By Andrew Selee & Christopher Wilson, Special to CNN
Editor’s note: Andrew Selee is the vice president for programs at the Woodrow Wilson International Center for Scholars and a senior adviser for the Mexico Institute at the Wilson Center. Christopher Wilson is an associate for the Mexico Institute at the Wilson Center. The views expressed are their own.
U.S.-Mexico relations have been dominated for the past six years by efforts to address drug trafficking and organized crime-related violence. This was the right thing to do while violence spiked in Mexico, but with a new administration in office after the swearing in of President Enrique Peña Nieto over the weekend, the time has come to re-balance the bilateral relationship.
Ties tend to have the same top three items on the agenda year after year and administration after administration: immigration; drugs and violence; and trade and economic relations. Drugs and violence have dominated in recent years, and cooperation in addressing the transnational flows of drugs, arms and illicit money, as well as support for Mexico’s efforts to strengthen public security, must continue. Although the gains are still tenuous and the situation fluid, violence in Mexico does appear to have begun to decline at a national level and major advances have been made in key border cities such as Tijuana and Ciudad Juarez.
Immigration dominated the early 2000's as presidents Bush and Fox sought a bilateral deal on the topic, but it has since become clear that immigration reform is first and foremost a domestic political issue in the United States. The rate of unauthorized immigration from Mexico has now dropped to historically low levels – there are at least as many leaving as arriving – which should allow for a more rational and reasoned debate on this issue in the United States.
However, not since the negotiation and implementation of NAFTA in the 1990s have economic relations topped the bilateral agenda. Trade and jobs should once again top the U.S. agenda with Mexico for three main reasons.
First, the economy most likely will be the top issue in both the United States and Mexico for the next several years. Economic issues were clearly the top issue for voters in the recent U.S. presidential elections, and in Mexico they matched public security as the top set of concerns.
Second, by focusing on the creation of jobs and improving the competitiveness of manufacturers on both sides of the border, we can improve the tone of the relationship. We may even find that the stickier issues of security and migration become a little less intractable.
Finally, the economic agenda between the two countries has the potential to yield tangible results, creating jobs and improving the competitive position of North America vis-a-vis Asia. For years, Mexico has oriented its economy toward the U.S. in hopes of harnessing the growth of the world’s most dynamic economy. Now, at a time when Mexico is growing around four percent a year – faster than the United States – Mexico can return the favor and provide a boost to the U.S. economy. Meanwhile, Mexico’s large and growing middle class has become an increasingly important market for U.S. products.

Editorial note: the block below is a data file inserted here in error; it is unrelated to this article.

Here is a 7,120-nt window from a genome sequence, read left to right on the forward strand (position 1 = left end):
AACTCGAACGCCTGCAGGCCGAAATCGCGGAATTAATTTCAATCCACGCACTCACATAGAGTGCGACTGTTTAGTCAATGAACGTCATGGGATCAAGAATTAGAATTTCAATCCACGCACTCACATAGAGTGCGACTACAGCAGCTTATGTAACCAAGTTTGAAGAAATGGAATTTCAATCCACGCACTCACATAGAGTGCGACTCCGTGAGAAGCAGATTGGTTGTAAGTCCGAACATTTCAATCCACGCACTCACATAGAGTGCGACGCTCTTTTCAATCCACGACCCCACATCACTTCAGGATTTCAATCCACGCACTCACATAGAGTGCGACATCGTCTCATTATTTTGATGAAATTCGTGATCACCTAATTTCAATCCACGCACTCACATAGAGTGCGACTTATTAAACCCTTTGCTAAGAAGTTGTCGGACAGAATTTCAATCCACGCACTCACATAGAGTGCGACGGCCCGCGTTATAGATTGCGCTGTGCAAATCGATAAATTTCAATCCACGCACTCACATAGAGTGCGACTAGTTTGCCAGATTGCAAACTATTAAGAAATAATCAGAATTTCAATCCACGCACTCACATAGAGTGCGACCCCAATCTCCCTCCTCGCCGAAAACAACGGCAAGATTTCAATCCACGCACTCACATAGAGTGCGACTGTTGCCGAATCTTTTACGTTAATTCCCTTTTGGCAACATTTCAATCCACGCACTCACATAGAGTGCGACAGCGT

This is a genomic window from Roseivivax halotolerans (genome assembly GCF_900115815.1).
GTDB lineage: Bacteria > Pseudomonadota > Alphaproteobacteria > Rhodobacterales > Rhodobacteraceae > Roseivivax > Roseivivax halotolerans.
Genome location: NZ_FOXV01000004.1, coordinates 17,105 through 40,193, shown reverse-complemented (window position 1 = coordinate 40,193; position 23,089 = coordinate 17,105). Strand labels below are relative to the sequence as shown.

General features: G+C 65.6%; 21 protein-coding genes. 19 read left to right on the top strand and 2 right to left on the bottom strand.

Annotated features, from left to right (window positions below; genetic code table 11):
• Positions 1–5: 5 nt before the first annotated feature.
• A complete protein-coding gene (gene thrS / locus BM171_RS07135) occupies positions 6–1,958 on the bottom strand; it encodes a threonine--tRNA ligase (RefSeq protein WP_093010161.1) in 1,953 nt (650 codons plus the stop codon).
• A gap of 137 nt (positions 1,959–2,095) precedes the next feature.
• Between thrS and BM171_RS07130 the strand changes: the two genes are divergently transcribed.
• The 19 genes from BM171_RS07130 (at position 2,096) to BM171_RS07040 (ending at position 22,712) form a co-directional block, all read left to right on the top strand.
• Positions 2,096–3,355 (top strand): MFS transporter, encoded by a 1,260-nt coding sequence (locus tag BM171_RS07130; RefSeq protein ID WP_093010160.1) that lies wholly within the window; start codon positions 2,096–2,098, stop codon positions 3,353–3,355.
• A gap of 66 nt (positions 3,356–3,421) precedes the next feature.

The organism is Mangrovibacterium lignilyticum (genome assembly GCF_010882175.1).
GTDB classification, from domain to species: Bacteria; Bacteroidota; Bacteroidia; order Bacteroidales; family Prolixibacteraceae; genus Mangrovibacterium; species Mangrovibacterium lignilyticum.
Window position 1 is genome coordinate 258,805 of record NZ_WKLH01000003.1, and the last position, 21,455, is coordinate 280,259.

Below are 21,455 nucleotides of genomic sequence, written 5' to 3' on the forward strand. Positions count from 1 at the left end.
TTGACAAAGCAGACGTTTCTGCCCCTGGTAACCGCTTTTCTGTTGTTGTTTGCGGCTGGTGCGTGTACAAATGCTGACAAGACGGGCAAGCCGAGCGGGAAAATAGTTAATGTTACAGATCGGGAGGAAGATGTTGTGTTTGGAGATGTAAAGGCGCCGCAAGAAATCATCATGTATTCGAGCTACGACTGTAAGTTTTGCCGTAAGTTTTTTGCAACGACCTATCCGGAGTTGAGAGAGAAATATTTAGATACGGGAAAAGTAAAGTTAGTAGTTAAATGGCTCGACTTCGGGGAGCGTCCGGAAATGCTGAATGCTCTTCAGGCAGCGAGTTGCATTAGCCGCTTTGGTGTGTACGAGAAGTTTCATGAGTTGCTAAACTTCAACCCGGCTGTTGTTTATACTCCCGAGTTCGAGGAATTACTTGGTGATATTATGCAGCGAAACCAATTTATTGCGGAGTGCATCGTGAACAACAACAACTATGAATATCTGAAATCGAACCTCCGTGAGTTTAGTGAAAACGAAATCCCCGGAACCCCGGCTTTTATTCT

As it turns out, U.S. and Mexican companies do not simply sell products to one another, they build products together, with parts zigzagging back and forth across the border as goods are manufactured. As a result, a product imported from Mexico is, on average, made of 40 percent U.S. parts and materials, meaning forty cents of every dollar spent of Mexican imports stays right here in the United States. Chinese products, in contrast, contain just four percent U.S. content.
This also means the competitiveness of our two countries is closely linked, and improvements in productivity in one nation make a co-manufactured product cheaper and more competitive on the global market. That is to say, growth in Mexico or the United States will boost exports from both countries: when it comes to manufacturing, we are in it together.
To produce results, the U.S.-Mexico economic agenda needs substance, and there is plenty to do. To start out, we must make the southwest border more efficient without sacrificing security. Today, long and unpredictable wait times act as a type of border tax, cutting away at manufacturers’ competitiveness a bit more each time they send goods across the border.
Since we manufacture and export together, the United States should also join forces with Mexico and Canada in designing and implementing a global trade strategy. The first step is robust cooperation in the Trans-Pacific Partnership negotiations, but the end goal must be to expand the agreement until countries like China and India feel they will lose out if they do not join in.
The countries could also tackle ways of making customs procedures more efficient, ensuring regulatory frameworks are compatible, and integrating our transportation and logistics networks to keep up with regional manufacturers, who have already integrated production.
In the end, it is a matter of perspective. If Mexico is seen more as a business partner than a source of intractable problems, a whole range of policy options that were previously considered too risky to be tried will be within reach. If such a change in perception occurs, the results will speak for themselves.